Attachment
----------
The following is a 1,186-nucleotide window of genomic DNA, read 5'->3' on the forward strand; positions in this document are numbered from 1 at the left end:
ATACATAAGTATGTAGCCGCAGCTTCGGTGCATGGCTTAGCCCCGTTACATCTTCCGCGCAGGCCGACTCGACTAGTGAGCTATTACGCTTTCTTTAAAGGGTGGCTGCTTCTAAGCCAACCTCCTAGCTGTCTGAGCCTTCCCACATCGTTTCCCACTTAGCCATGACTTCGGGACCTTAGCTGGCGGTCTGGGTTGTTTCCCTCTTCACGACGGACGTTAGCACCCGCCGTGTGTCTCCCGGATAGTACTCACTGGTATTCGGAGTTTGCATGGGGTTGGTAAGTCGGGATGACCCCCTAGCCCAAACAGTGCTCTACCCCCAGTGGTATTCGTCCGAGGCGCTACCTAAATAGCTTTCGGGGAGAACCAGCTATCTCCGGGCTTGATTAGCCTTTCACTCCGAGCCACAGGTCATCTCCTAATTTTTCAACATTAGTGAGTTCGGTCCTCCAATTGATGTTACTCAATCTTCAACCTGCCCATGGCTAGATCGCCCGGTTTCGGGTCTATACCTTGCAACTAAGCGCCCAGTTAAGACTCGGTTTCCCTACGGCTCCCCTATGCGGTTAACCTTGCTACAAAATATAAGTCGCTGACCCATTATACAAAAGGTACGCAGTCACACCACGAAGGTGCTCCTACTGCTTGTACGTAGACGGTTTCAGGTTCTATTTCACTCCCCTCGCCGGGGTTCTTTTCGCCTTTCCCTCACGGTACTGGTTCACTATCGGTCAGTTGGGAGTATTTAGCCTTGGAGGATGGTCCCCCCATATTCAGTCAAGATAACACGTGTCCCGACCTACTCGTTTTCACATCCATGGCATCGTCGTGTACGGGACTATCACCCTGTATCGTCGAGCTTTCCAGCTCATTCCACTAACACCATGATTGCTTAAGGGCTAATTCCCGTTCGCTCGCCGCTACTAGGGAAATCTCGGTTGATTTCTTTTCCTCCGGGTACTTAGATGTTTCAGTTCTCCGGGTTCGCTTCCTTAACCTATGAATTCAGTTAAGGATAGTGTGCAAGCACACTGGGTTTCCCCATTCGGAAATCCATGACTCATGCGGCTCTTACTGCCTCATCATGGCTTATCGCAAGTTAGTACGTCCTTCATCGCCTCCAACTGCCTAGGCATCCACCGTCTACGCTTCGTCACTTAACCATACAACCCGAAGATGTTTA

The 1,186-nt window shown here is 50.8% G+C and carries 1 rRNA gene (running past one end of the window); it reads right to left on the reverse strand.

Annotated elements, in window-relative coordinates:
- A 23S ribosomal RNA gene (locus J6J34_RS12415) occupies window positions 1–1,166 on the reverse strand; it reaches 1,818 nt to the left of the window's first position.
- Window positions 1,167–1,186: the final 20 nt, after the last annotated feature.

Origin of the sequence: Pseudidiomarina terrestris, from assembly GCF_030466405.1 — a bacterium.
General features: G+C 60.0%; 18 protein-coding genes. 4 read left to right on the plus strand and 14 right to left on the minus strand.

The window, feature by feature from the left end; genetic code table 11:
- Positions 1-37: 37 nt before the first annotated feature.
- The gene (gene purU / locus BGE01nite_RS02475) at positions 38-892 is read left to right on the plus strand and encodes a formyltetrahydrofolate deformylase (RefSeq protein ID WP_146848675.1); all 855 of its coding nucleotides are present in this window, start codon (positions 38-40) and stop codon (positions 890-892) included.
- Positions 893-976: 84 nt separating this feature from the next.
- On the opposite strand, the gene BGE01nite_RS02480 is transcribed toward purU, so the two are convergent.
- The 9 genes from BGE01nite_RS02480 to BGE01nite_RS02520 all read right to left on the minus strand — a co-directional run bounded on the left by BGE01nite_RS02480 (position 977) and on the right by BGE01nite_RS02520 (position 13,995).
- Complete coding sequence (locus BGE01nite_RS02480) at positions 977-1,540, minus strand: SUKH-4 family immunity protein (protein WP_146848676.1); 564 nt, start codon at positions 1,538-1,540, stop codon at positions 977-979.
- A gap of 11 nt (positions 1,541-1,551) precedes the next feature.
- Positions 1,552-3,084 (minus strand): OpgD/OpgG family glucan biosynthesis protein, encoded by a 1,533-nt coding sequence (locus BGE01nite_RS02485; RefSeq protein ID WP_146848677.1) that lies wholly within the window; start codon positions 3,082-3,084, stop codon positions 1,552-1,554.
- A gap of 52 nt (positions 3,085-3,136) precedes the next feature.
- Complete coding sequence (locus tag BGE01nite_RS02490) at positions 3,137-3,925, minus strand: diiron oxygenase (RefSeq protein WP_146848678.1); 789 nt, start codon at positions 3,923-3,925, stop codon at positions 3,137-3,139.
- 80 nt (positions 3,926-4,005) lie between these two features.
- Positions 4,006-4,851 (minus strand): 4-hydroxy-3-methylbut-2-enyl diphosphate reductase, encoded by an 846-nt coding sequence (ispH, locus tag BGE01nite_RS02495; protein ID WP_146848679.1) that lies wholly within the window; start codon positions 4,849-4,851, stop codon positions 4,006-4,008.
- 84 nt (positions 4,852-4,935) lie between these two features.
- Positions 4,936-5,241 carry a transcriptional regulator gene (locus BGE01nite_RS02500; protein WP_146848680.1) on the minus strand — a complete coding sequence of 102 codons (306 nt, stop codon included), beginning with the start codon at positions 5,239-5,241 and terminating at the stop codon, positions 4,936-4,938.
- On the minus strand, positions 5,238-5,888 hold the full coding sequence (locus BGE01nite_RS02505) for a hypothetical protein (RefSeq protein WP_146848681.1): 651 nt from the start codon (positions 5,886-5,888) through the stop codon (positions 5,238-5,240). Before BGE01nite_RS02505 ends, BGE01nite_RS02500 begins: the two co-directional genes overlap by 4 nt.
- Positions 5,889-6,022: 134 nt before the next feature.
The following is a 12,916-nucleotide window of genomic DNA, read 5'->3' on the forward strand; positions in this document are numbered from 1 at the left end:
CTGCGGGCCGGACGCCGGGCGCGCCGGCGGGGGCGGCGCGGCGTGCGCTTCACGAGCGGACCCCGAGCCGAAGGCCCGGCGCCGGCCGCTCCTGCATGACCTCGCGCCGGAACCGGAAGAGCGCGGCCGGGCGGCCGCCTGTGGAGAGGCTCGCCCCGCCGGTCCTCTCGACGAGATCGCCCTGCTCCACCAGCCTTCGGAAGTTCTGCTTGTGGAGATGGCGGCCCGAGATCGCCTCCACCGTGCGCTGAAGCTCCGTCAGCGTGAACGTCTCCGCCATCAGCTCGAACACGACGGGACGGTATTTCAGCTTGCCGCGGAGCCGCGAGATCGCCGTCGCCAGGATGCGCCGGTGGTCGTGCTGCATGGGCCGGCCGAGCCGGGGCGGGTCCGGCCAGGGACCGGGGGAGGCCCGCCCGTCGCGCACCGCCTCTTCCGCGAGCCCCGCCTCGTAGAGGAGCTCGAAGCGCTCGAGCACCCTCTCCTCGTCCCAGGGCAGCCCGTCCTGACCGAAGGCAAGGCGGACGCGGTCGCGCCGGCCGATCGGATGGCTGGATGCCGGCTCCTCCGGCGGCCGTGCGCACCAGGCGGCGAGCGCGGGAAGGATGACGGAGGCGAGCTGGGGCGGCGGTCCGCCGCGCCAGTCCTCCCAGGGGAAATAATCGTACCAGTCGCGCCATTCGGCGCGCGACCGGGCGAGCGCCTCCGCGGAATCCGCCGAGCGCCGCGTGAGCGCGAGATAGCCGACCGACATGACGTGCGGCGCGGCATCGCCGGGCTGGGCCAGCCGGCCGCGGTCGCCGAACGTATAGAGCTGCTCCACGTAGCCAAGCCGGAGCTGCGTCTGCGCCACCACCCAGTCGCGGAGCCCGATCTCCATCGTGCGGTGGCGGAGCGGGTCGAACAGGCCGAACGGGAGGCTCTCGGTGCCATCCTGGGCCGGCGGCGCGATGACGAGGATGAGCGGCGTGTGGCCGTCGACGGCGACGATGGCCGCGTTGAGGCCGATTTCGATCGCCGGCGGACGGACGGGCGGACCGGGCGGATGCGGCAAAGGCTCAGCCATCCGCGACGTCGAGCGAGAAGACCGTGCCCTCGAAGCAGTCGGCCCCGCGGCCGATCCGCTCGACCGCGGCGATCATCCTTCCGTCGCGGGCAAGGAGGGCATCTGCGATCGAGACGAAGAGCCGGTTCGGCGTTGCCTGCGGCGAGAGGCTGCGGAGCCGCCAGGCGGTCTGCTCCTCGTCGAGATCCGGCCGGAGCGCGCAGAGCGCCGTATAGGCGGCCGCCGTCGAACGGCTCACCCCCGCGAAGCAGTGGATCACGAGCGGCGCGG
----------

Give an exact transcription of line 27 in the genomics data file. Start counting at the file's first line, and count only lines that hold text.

CTGCGGGCCGGACGCCGGGCGCGCCGGCGGGGGCGGCGCGGCGTGCGCTTCACGAGCGGACCCCGAGCCGAAGGCCCGGCGCCGGCCGCTCCTGCATGACCTCGCGCCGGAACCGGAAGAGCGCGGCCGGGCGGCCGCCTGTGGAGAGGCTCGCCCCGCCGGTCCTCTCGACGAGATCGCCCTGCTCCACCAGCCTTCGGAAGTTCTGCTTGTGGAGATGGCGGCCCGAGATCGCCTCCACCGTGCGCTGAAGCTCCGTCAGCGTGAACGTCTCCGCCATCAGCTCGAACACGACGGGACGGTATTTCAGCTTGCCGCGGAGCCGCGAGATCGCCGTCGCCAGGATGCGCCGGTGGTCGTGCTGCATGGGCCGGCCGAGCCGGGGCGGGTCCGGCCAGGGACCGGGGGAGGCCCGCCCGTCGCGCACCGCCTCTTCCGCGAGCCCCGCCTCGTAGAGGAGCTCGAAGCGCTCGAGCACCCTCTCCTCGTCCCAGGGCAGCCCGTCCTGACCGAAGGCAAGGCGGACGCGGTCGCGCCGGCCGATCGGATGGCTGGATGCCGGCTCCTCCGGCGGCCGTGCGCACCAGGCGGCGAGCGCGGGAAGGATGACGGAGGCGAGCTGGGGCGGCGGTCCGCCGCGCCAGTCCTCCCAGGGGAAATAATCGTACCAGTCGCGCCATTCGGCGCGCGACCGGGCGAGCGCCTCCGCGGAATCCGCCGAGCGCCGCGTGAGCGCGAGATAGCCGACCGACATGACGTGCGGCGCGGCATCGCCGGGCTGGGCCAGCCGGCCGCGGTCGCCGAACGTATAGAGCTGCTCCACGTAGCCAAGCCGGAGCTGCGTCTGCGCCACCACCCAGTCGCGGAGCCCGATCTCCATCGTGCGGTGGCGGAGCGGGTCGAACAGGCCGAACGGGAGGCTCTCGGTGCCATCCTGGGCCGGCGGCGCGATGACGAGGATGAGCGGCGTGTGGCCGTCGACGGCGACGATGGCCGCGTTGAGGCCGATTTCGATCGCCGGCGGACGGACGGGCGGACCGGGCGGATGCGGCAAAGGCTCAGCCATCCGCGACGTCGAGCGAGAAGACCGTGCCCTCGAAGCAGTCGGCCCCGCGGCCGATCCGCTCGACCGCGGCGATCATCCTTCCGTCGCGGGCAAGGAGGGCATCTGCGATCGAGACGAAGAGCCGGTTCGGCGTTGCCTGCGGCGAGAGGCTGCGGAGCCGCCAGGCGGTCTGCTCCTCGTCGAGATCCGGCCGGAGCGCGCAGAGCGCCGTATAGGCGGCCGCCGTCGAACGGCTCACCCCCGCGAAGCAGTGGATCACGAGCGGCGCGG